Tag Archives: fatherhood

What makes a man?

28 Dec

I was talking with a young man recently and he suggested that “Present times are much better now than they have ever been”. I asked him whether high youth unemployment in this country, widespread civil war in the Middle East, and Global Warming constituted ‘better times’. He had no cogent answer. Thirty years ago I would have called him an idiot and scorned his naivety. Now I am a little gentler.

It got me thinking about what qualities make a man. Is it strength, or bravery? Is it wit and wisdom? Can we become men by emulating our fathers or our heroes?

Here I am in 1959 with my dad outside my grandmother’s flat in Den Haag, Holland. Whilst the pants are hilarious the picture is a nice illustration of my dad demonstrating manhood. Let’s face it you have to have some bottle hanging out with a kid dressed in a preposterous set of bloomers like these.


I look happy enough though!

Many many years later, the same man put his hand on my knee in the locked ward of a Psychiatric Hospital and said “Steady on son”. It was one of the few things that got through the serious manic episode I endured back in September 2001. In the 50 plus years that have passed since he played with me as an infant to now he has fathered three other sons and a daughter.

Those sons have each produced children:

The youngest, has recently become a dad for the second time to a daughter:


The next eldest has also become a dad to a daughter Down Under:


The next, has two lovely children – here he is with his eldest, a daughter


and here I am giving mine away…


We all share more than genes with him….

Which brings me back to my question ‘what makes a man’? I think that those we love unconditionally make us men. Not strength or bravery, wit or wisdom. My dad loved me in the depths of a serious mental illness and helped to pull me out, he didn’t just play ball. My brothers are fine fathers all, they love their children unconditionally, may they reach out as he has done.

I am not arguing that a bloke has to become a father to attain manhood, lots of men have fatherly qualities. But not many young ones.

I remember when my daughter was born. I was 24 years old sitting in a cafe with her in a sling on a sunny autumn day at a busy cafe in Manchester. I was wearing a crisp white shirt and new jeans, as proud as a peacock. A couple of tables away a father of three children was observing us. All of a sudden, my infant daughter produced a gigantic poop which oozed out of the front of her terry nappy, all over my shirt. The bloke caught my eye and just nodded sagely.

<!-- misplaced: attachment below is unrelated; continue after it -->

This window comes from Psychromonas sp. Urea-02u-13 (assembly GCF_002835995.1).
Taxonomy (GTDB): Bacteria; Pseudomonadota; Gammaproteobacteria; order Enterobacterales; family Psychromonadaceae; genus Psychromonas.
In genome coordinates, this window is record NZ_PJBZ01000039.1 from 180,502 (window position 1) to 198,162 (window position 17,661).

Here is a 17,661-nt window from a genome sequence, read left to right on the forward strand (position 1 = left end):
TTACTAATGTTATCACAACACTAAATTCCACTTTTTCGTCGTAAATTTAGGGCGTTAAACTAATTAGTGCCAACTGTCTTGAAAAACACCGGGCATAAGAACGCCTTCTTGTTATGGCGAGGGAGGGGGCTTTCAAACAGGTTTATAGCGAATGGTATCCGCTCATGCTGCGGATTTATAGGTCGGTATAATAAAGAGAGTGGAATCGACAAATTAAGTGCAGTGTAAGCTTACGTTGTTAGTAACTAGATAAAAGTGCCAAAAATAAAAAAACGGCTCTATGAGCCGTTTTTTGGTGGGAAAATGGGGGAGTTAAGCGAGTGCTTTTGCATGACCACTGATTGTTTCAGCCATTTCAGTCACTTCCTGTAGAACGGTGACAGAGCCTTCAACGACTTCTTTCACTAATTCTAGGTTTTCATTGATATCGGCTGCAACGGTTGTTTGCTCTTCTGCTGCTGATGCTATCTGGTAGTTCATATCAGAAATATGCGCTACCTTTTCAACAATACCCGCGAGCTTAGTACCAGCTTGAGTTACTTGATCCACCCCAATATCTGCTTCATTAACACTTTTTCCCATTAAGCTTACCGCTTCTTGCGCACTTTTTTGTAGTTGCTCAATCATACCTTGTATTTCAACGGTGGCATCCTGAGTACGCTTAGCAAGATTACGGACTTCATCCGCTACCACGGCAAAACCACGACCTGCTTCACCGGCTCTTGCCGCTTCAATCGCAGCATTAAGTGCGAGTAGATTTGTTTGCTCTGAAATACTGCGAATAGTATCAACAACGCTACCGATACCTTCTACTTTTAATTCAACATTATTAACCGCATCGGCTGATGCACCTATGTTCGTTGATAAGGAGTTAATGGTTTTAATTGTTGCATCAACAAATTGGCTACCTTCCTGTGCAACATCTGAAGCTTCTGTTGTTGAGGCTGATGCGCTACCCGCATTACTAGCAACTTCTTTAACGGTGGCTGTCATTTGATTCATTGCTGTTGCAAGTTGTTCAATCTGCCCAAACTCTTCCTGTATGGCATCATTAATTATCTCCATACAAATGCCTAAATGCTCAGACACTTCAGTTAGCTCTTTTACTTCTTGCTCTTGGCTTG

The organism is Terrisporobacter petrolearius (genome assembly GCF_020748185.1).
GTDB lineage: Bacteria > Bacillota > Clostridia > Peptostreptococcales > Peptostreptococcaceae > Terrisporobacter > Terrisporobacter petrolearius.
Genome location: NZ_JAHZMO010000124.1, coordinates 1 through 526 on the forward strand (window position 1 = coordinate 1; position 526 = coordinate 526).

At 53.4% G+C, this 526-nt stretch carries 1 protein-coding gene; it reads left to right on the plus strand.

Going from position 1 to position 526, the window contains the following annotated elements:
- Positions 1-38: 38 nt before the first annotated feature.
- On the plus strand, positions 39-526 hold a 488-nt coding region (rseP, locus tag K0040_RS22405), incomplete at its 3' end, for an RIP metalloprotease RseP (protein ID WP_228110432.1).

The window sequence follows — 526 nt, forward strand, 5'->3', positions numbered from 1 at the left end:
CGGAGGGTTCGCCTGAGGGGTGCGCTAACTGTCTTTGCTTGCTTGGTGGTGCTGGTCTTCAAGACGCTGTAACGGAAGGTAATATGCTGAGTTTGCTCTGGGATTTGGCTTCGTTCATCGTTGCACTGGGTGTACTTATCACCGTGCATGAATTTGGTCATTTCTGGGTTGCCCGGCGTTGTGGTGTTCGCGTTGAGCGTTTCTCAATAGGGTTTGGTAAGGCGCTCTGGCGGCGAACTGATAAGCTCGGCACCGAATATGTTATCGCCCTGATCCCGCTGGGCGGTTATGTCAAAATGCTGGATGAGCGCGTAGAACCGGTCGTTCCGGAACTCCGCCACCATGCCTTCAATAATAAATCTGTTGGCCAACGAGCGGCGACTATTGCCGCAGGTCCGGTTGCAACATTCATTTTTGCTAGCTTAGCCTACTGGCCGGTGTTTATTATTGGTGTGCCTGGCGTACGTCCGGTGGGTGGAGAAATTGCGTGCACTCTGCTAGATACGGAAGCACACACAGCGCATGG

That knowing ability to put up with crap, like the proposition that was put to me the other day, and not react to provocation is a the true mark of a man. May I endeavour to cleave to this precept.



12 May

This weekend the  Sheffield Industrial Museums Trust  organised a cornucopia of smelting, forging, green woodcraft, lace work, spinning, iron work, free machine embroidery, and leather work down at the Industrial Hamlet under the guise of  twitter.com/galvanizefest. The quality of the maker’s skills and the atmosphere was rich, restorative and inspiring. Even the inclement weather did not dampen the mood.


I invited Katie Bevan to help me make a cleft oak and rhododendron rustic gate at the Abbeydale Industrial Hamlet today. Here she is boldly sawing off a redundant branch from one of the gate pieces using a very sharp arborist’s saw. I was struck not only by the confidence of this young maker, but by the patient ‘hands off’ parenting of her Dad and the silent observation of her proud Grandfather.

Both these gents exhibited what is, in my daughter’s vernacular supreme ‘Dadliness’. The wisdom to stand back and let your child explore the world around her with all it’s excitement, wonder and risk whilst standing quietly in the background and just being ‘there’. It is a rare skill.

And, to be honest, it is your kids that teach you how to be ‘Dadly’.

Poll n H …and the lessons are easier to swallow over a pint.


Thanks to a helpful daughter I managed to finish my gate:



…. and be Dadly.